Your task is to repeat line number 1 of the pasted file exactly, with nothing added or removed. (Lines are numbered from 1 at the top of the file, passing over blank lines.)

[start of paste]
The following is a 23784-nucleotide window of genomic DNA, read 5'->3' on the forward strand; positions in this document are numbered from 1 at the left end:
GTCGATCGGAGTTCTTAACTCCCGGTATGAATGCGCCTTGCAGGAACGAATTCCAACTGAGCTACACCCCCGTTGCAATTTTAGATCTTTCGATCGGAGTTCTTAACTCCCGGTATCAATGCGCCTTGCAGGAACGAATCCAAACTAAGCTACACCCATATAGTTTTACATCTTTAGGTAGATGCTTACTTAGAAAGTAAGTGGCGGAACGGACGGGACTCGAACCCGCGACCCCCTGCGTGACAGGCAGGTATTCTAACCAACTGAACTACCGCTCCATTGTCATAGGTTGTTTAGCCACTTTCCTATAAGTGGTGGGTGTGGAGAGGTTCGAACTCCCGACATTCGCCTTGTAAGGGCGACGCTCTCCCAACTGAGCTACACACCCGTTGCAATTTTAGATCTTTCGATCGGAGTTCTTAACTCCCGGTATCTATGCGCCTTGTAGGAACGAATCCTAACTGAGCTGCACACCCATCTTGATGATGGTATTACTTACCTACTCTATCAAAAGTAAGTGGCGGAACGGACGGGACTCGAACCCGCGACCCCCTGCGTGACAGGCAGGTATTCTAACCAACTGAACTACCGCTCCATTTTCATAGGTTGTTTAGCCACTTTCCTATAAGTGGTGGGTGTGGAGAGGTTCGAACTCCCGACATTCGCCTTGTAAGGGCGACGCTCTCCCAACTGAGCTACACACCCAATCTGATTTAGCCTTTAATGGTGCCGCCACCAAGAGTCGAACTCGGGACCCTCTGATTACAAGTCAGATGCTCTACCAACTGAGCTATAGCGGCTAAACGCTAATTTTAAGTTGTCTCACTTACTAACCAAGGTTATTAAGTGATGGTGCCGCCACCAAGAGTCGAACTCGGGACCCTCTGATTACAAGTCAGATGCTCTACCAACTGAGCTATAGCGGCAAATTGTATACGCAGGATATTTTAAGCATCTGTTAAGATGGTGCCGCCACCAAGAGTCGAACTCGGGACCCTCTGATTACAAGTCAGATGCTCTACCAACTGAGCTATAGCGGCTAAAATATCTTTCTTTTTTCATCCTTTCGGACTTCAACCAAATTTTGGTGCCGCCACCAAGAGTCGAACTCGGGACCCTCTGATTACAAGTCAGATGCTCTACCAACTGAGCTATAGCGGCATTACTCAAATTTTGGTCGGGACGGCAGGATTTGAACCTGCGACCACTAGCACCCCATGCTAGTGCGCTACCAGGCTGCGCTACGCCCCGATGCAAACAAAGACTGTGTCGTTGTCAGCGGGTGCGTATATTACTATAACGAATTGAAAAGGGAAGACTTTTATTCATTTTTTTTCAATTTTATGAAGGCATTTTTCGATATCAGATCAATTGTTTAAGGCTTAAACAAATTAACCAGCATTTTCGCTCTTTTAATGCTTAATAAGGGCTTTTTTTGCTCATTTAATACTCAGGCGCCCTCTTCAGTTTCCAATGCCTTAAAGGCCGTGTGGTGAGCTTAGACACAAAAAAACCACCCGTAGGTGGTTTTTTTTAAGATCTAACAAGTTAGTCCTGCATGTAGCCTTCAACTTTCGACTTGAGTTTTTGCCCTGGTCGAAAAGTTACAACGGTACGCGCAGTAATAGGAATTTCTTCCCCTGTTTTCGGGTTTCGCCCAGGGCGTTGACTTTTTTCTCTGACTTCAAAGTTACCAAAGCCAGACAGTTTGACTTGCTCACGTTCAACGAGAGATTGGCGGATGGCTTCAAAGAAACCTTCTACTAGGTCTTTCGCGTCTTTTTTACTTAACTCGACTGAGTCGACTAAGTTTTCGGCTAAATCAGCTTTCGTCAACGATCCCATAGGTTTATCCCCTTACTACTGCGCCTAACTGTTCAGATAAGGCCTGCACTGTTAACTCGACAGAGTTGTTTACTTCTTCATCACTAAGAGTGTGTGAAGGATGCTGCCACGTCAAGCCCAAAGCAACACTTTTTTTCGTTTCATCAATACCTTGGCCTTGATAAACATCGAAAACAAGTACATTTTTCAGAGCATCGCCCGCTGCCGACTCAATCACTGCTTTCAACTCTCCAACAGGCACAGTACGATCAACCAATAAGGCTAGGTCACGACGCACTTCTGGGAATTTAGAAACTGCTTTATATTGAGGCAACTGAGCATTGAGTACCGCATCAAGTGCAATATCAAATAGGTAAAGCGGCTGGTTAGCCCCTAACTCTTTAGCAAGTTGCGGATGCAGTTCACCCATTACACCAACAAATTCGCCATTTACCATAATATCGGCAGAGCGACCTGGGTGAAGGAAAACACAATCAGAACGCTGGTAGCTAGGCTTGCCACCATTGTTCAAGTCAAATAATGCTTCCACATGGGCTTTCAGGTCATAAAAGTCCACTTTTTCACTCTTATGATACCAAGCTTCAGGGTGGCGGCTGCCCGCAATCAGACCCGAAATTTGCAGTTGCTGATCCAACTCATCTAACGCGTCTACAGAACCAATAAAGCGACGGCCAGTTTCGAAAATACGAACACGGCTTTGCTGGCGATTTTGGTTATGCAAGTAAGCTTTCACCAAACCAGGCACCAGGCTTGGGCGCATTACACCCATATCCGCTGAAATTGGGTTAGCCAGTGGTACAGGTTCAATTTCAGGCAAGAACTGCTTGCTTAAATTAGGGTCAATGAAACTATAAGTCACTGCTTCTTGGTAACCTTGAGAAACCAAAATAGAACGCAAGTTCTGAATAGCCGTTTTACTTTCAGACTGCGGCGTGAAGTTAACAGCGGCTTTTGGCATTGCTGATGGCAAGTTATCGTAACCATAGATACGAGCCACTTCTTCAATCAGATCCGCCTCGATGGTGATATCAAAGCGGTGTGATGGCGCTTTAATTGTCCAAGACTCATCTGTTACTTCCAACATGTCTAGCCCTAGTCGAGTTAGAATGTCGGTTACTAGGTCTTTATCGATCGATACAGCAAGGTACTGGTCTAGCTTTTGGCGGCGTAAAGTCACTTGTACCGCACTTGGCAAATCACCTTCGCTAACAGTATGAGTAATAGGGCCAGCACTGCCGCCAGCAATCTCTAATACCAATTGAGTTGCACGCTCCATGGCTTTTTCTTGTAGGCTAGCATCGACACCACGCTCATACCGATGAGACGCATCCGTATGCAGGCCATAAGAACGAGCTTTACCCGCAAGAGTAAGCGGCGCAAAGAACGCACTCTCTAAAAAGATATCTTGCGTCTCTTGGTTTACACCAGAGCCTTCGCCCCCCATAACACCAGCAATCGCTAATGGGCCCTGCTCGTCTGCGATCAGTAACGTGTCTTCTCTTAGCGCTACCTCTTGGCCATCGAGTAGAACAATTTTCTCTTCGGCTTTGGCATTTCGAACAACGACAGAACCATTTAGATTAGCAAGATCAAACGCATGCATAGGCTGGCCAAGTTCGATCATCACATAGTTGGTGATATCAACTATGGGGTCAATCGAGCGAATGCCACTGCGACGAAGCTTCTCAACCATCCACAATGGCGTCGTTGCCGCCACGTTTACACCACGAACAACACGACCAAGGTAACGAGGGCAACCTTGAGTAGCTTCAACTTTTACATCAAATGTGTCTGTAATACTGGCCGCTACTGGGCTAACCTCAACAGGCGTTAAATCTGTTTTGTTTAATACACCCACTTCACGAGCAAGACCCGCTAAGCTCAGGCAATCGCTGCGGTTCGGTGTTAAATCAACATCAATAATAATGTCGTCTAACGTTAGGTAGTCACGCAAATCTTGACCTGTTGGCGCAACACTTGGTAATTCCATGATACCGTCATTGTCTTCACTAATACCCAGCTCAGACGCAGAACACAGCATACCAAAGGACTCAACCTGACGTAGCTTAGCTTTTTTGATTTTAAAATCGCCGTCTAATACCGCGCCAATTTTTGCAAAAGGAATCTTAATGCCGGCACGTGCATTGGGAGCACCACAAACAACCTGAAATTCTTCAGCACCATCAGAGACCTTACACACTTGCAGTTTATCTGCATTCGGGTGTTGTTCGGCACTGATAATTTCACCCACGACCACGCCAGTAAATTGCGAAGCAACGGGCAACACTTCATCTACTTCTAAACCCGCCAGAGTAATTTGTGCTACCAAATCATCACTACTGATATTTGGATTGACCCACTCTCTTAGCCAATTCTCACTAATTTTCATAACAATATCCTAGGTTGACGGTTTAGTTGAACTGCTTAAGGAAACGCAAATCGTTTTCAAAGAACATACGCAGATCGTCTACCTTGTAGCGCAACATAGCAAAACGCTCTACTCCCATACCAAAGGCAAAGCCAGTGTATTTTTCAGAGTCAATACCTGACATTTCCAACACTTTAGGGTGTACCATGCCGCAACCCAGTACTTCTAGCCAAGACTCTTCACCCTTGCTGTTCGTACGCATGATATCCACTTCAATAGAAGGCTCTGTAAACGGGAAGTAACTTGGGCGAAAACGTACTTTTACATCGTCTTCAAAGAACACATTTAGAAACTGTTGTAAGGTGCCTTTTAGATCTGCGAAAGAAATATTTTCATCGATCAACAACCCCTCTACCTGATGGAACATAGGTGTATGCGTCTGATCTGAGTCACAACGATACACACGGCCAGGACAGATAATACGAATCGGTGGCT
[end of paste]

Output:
The following is a 23784-nucleotide window of genomic DNA, read 5'->3' on the forward strand; positions in this document are numbered from 1 at the left end: